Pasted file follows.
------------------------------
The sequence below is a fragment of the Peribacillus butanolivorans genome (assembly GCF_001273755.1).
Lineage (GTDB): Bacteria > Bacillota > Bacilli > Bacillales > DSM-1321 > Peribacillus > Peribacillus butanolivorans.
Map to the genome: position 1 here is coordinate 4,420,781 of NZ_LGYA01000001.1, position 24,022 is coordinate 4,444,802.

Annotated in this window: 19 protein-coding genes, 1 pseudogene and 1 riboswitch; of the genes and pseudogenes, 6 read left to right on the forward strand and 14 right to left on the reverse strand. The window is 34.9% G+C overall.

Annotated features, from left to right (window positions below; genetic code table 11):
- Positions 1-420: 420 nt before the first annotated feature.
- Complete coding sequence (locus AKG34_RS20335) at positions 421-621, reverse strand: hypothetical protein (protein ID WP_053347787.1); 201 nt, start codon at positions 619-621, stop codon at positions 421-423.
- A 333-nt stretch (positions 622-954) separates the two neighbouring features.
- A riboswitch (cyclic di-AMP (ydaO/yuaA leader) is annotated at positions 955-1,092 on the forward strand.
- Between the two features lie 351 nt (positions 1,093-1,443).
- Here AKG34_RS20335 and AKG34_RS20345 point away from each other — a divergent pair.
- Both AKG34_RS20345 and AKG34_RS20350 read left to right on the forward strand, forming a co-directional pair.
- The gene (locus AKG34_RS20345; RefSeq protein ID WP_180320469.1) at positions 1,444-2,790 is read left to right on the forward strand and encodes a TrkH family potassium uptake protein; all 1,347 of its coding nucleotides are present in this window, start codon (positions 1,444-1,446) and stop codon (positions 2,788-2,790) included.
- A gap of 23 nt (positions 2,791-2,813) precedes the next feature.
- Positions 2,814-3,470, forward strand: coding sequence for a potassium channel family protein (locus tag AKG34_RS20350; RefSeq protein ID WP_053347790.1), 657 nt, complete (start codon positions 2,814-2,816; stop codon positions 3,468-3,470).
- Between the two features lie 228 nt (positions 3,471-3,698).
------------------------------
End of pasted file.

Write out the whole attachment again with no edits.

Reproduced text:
The sequence below is a fragment of the Peribacillus butanolivorans genome (assembly GCF_001273755.1).
Lineage (GTDB): Bacteria > Bacillota > Bacilli > Bacillales > DSM-1321 > Peribacillus > Peribacillus butanolivorans.
Map to the genome: position 1 here is coordinate 4,420,781 of NZ_LGYA01000001.1, position 24,022 is coordinate 4,444,802.

Annotated in this window: 19 protein-coding genes, 1 pseudogene and 1 riboswitch; of the genes and pseudogenes, 6 read left to right on the forward strand and 14 right to left on the reverse strand. The window is 34.9% G+C overall.

Annotated features, from left to right (window positions below; genetic code table 11):
- Positions 1-420: 420 nt before the first annotated feature.
- Complete coding sequence (locus AKG34_RS20335) at positions 421-621, reverse strand: hypothetical protein (protein ID WP_053347787.1); 201 nt, start codon at positions 619-621, stop codon at positions 421-423.
- A 333-nt stretch (positions 622-954) separates the two neighbouring features.
- A riboswitch (cyclic di-AMP (ydaO/yuaA leader) is annotated at positions 955-1,092 on the forward strand.
- Between the two features lie 351 nt (positions 1,093-1,443).
- Here AKG34_RS20335 and AKG34_RS20345 point away from each other — a divergent pair.
- Both AKG34_RS20345 and AKG34_RS20350 read left to right on the forward strand, forming a co-directional pair.
- The gene (locus AKG34_RS20345; RefSeq protein ID WP_180320469.1) at positions 1,444-2,790 is read left to right on the forward strand and encodes a TrkH family potassium uptake protein; all 1,347 of its coding nucleotides are present in this window, start codon (positions 1,444-1,446) and stop codon (positions 2,788-2,790) included.
- A gap of 23 nt (positions 2,791-2,813) precedes the next feature.
- Positions 2,814-3,470, forward strand: coding sequence for a potassium channel family protein (locus tag AKG34_RS20350; RefSeq protein ID WP_053347790.1), 657 nt, complete (start codon positions 2,814-2,816; stop codon positions 3,468-3,470).
- Between the two features lie 228 nt (positions 3,471-3,698).